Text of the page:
While the strikeouts and lack of walks will always be something of concern for Rosario, he does still have a lot of upside as a prospect. Even with the regression in his second year in Tulsa in 2011, Rosario remains one of the Rockies' best position prospects. Baseball America rated him as the fourth best prospect in the Rockies System going into 2012, and the MiLBA rated him the third best prospect in the Rockies System and the fourth best catching prospect in baseball.

Evaluation on Rosario:

Rosario possesses two plus tools: his arm strength and power. In terms of arm strength, his success in terms of gunning down runners is dually noted, as he hasn't posted a throw-out rate below 38 percent since 2008 (his second season in Casper). Scouts note that not only does he have a cannon for an arm, but that his footwork and exchange are very clean as well. Defensively, Rosario does have some flaws, as his blocking ability could still use some work, and he could move laterally better, according to Baseball America. However at 23 years old, he still has time to develop his skills behind the plate as well as his game-calling (which will only get better with more experience).

What attracts scouts and experts the most about Rosario however, is definitely his hitting potential, specifically his power. Rosario has mashed over his minor league career, and despite all the flaws and letdowns of his 2011 season, his ability to hit the big fly with ease didn't regress in the slightest. He hit 21 home runs in Tulsa, and three home runs in 57 plate appearances with the Rockies. In addition, he also posted extra base hit rates of 39 percent and 63 percent in Double-A and the Majors, respectively. Scouts note that he has a short stroke, can hit Major League fastballs and has 30-home run potential at the Major League level.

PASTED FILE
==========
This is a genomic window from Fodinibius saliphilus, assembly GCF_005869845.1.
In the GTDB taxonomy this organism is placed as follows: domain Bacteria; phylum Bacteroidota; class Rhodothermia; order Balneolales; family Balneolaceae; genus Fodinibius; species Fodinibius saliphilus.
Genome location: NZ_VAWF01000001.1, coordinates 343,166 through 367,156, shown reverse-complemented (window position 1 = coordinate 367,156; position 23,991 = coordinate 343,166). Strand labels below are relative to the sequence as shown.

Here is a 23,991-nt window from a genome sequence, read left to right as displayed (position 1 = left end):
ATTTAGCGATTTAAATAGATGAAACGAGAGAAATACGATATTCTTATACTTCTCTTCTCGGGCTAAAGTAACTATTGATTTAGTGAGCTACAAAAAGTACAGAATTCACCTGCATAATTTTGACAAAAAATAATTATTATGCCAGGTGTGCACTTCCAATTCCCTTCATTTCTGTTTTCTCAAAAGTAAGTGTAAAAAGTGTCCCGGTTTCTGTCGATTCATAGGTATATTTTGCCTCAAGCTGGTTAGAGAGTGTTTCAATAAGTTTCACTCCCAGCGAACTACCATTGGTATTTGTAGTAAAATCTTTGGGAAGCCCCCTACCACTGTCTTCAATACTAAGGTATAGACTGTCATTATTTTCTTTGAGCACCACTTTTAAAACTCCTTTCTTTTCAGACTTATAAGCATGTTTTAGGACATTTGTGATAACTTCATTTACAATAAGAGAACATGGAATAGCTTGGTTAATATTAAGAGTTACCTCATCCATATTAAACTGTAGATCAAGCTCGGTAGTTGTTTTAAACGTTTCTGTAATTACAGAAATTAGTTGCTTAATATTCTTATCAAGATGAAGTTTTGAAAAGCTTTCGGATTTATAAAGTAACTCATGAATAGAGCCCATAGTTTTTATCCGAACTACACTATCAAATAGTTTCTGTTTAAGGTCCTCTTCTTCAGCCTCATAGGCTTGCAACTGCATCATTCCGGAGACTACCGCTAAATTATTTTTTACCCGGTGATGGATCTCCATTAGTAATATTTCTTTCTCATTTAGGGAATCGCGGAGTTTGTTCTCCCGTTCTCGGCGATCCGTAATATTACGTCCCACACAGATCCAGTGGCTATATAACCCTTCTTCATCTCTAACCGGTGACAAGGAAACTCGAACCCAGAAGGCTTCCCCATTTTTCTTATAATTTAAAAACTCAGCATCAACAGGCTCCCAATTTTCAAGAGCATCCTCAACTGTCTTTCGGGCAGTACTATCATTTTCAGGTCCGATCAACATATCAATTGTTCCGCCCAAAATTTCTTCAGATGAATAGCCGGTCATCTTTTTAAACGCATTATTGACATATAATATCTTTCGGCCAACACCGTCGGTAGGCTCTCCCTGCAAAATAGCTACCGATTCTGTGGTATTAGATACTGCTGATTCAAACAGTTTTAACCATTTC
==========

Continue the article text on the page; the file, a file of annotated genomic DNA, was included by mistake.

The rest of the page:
Still though, much like Joseph in the Giants system, the big question with Rosario is whether or not he'll see enough hittable fastballs once pitchers start to adjust to his free-swinging ways. Rosario has an aggressive approach that sometimes borders on "too-aggressive" more often than not. Scouts and experts note that breaking balls give him a lot of trouble, and he tends to chase pitches outside the zone often. To make matters worse, he doesn't walk much, and has never walked much in the Minors (his best walk rate, 8.7 percent, came in his first season in the Pioneer League). If the strikeouts continue to be an issue in high minors and Majors, this could be a huge red flag because Rosario's approach will never result in him drawing enough walks to counter a lot of strikeouts (career high 0.42 BB/K ratio).